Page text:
Though the NFT market is on everybody’s mind, the details of how it functions and who it rewards are still murky. This past October, however, a team of researchers with funding from the Alan Turing Institute released one of the first papers to analyze the NFT market. Titled “Mapping the NFT revolution: market trends, trade networks, and visual features,” Matthieu Nadini et al. published in Nature some surprising results.
Despite the fact that NFTs have been touted as a democratizing force for art, the paper revealed that top buyers account for the majority of sales and very few artists make more than $15 dollars on individual NFTs.
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Andrea Baronchelli, who leads the Token Economy research program at the Alan Turing Institute and participated in the study, said he first became interested in looking at the NFT market following the landmark sale of Beeple’s Everydays: The First 5,000 Days (2021) at Christie’s. “We had been working on blockchain systems: anticipating the price of cryptocurrencies, looking at networks of developers and how they their collaboration affects the market, things like that,” Baronchelli said. “But the Beeple sale woke us up to the NFT market.”
Working alongside collaborators at the City University of London, where Baronchelli also works, and researchers from the Technical University of Denmark, IBM Research, and the IT University of Copenhagen, the team analyzed 6.1 million transactions of the buying, selling, and transferring of 4.1 million NFTs from 2017 to late April 2021.
Though media reports consistently trumpet the sale of million dollar NFTs and record breaking prices, the team found that $15 was the average sale price of 75 percent of NFTs, with only 1 percent of NFTs reaching prices higher than $1,500. Moreover, the study found that merely 10 percent of traders account for 85 percent of all transactions.
This analysis includes all categories of NFTs: art, collectibles, games, metaverse, and utility. Interestingly, though art NFTs receive so much attention, they only make up 10 percent of the market, with collectibles and games comprising more than 80 percent. Additionally, the researchers observed that art NFTs have risen in volume but decreased in the number of transactions. This means that the prices of art NFTs have risen, thus reducing the amount of people who are transacting in this category.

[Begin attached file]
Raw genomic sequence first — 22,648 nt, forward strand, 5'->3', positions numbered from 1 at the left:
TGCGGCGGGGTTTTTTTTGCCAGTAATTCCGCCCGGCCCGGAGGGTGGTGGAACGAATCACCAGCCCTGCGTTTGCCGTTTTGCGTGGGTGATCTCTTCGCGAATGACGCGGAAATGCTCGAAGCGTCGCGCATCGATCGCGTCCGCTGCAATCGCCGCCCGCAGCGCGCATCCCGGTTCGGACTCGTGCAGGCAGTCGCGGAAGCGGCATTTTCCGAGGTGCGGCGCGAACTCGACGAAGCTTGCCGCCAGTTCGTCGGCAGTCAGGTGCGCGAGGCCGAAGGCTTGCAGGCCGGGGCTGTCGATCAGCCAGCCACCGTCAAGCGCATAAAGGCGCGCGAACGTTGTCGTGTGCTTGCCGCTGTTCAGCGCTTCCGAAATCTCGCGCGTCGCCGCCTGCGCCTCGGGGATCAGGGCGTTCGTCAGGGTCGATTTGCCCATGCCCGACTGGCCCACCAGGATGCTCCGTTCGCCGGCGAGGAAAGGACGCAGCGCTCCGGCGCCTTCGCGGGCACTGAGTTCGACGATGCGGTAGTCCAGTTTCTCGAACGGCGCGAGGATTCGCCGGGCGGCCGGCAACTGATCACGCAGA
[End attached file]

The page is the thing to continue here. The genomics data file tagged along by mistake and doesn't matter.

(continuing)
Baronchelli noted that this runs opposite to the dominant thinking in NFT communities: “We observed that there was this idea that finally the middle person was removed, gate keeping was over, and artists had direct access to buyers and therefore this would be a liberation.” Instead, he said, “What we have observed is the reemergence of gate keeping in the form of markets that pre-select and curate a selection of artists and therefore they offer them for higher prices.”
However, so much of this data comes from before of the NFT boom of 2021, and only accounts for the first quarter of 2021. A lot has happened since April, perhaps things have changed. But Baronchelli doesn’t think so. “I would expect the market to remain concentrated and more than that it seems we are observing reemergence of structures that we know in the usual art market,” he said. “The winners will not be the masses, one can expect that the structure of success that we are familiar with will be also recreated here.”